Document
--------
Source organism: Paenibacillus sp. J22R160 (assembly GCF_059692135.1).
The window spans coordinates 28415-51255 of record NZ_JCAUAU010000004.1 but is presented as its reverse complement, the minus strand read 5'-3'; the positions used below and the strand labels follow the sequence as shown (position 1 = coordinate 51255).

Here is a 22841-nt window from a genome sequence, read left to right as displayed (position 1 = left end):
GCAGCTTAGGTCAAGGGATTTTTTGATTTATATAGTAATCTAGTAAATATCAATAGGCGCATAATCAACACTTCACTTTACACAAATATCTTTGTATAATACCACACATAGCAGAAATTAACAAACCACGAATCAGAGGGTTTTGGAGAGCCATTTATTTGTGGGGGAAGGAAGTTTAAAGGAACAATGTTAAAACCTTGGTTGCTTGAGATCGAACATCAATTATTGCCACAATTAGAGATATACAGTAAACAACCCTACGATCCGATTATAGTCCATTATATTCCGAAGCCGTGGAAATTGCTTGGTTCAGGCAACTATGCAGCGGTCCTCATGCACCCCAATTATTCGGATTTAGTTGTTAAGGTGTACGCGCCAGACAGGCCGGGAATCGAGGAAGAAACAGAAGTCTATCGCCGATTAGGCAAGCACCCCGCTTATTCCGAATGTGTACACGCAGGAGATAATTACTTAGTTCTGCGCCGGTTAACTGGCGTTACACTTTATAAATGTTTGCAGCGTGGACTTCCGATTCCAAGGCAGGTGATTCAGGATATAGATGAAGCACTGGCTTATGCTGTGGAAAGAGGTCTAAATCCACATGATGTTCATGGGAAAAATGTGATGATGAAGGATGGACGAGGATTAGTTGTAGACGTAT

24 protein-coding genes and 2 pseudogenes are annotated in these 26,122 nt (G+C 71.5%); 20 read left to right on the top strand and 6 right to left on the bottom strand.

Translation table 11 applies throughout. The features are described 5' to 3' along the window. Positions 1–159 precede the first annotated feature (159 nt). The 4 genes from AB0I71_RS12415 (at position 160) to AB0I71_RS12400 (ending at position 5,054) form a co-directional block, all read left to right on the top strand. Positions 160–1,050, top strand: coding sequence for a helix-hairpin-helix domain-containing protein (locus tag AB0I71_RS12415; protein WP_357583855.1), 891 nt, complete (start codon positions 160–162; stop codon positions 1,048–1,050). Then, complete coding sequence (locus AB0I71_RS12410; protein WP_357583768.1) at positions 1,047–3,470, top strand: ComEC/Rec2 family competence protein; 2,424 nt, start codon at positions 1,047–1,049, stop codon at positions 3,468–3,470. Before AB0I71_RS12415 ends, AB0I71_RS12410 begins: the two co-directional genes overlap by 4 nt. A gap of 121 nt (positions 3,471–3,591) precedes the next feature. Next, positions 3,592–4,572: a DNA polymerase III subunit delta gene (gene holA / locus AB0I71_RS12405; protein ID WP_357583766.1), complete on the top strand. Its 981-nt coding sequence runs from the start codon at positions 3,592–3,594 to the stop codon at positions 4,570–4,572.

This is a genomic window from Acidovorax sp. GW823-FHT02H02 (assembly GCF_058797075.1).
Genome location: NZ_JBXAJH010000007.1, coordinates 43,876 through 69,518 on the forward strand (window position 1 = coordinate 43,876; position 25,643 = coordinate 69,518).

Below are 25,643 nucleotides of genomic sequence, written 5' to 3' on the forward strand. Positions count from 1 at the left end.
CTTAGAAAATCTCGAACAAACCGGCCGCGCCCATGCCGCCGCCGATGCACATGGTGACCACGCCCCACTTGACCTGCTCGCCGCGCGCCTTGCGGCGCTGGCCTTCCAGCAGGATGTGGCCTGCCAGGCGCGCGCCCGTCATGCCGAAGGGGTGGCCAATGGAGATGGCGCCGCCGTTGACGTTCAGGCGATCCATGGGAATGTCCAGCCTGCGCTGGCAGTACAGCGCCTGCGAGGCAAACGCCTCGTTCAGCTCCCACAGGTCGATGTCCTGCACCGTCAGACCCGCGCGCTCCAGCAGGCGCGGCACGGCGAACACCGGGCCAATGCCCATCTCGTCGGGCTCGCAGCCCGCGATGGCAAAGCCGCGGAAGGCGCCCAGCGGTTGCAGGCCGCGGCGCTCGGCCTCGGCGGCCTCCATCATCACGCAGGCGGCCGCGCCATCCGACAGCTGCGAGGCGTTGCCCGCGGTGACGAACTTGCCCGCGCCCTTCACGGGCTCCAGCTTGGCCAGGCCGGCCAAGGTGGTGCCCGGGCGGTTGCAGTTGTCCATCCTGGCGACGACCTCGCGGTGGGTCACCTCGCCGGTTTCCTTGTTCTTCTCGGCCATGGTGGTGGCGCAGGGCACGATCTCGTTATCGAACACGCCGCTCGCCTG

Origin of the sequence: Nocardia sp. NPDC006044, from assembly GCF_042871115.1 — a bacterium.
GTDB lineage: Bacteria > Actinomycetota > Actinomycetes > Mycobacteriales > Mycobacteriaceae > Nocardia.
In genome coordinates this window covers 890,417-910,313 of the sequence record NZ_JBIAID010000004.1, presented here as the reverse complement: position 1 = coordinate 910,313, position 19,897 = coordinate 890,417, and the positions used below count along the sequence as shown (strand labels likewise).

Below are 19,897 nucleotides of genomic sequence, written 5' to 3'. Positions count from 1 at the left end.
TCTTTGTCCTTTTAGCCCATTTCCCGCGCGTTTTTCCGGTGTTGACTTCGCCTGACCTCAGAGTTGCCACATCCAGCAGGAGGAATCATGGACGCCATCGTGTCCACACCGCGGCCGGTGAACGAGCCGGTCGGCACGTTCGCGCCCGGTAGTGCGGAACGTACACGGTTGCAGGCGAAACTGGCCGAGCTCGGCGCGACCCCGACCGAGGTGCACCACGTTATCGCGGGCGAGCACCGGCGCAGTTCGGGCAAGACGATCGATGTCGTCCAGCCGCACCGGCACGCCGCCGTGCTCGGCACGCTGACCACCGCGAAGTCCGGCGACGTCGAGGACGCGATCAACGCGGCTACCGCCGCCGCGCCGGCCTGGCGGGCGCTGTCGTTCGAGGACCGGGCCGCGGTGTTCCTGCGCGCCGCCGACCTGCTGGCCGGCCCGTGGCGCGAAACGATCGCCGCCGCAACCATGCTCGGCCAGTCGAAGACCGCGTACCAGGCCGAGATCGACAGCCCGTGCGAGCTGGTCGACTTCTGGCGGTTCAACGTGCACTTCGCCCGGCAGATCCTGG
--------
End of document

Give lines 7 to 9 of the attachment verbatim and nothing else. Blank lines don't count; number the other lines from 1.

This is a genomic window from Acidovorax sp. GW823-FHT02H02 (assembly GCF_058797075.1).
Genome location: NZ_JBXAJH010000007.1, coordinates 43,876 through 69,518 on the forward strand (window position 1 = coordinate 43,876; position 25,643 = coordinate 69,518).

Below are 25,643 nucleotides of genomic sequence, written 5' to 3' on the forward strand. Positions count from 1 at the left end.